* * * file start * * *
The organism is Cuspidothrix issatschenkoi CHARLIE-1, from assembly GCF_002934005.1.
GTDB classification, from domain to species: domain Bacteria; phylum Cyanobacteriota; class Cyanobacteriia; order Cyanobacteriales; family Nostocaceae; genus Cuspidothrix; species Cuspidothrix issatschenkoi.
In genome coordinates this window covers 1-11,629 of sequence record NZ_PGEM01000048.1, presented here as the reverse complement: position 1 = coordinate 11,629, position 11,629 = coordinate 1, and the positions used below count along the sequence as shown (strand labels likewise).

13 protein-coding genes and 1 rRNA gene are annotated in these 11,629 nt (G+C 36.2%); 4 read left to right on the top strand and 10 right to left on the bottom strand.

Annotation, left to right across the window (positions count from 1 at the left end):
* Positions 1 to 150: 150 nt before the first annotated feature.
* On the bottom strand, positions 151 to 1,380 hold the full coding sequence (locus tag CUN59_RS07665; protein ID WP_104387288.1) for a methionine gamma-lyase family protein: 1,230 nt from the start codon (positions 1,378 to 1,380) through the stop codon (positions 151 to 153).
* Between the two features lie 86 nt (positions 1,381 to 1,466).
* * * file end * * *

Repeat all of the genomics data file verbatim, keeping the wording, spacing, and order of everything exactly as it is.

The organism is Cuspidothrix issatschenkoi CHARLIE-1, from assembly GCF_002934005.1.
GTDB classification, from domain to species: domain Bacteria; phylum Cyanobacteriota; class Cyanobacteriia; order Cyanobacteriales; family Nostocaceae; genus Cuspidothrix; species Cuspidothrix issatschenkoi.
In genome coordinates this window covers 1-11,629 of sequence record NZ_PGEM01000048.1, presented here as the reverse complement: position 1 = coordinate 11,629, position 11,629 = coordinate 1, and the positions used below count along the sequence as shown (strand labels likewise).

13 protein-coding genes and 1 rRNA gene are annotated in these 11,629 nt (G+C 36.2%); 4 read left to right on the top strand and 10 right to left on the bottom strand.

Annotation, left to right across the window (positions count from 1 at the left end):
* Positions 1 to 150: 150 nt before the first annotated feature.
* On the bottom strand, positions 151 to 1,380 hold the full coding sequence (locus tag CUN59_RS07665; protein ID WP_104387288.1) for a methionine gamma-lyase family protein: 1,230 nt from the start codon (positions 1,378 to 1,380) through the stop codon (positions 151 to 153).
* Between the two features lie 86 nt (positions 1,381 to 1,466).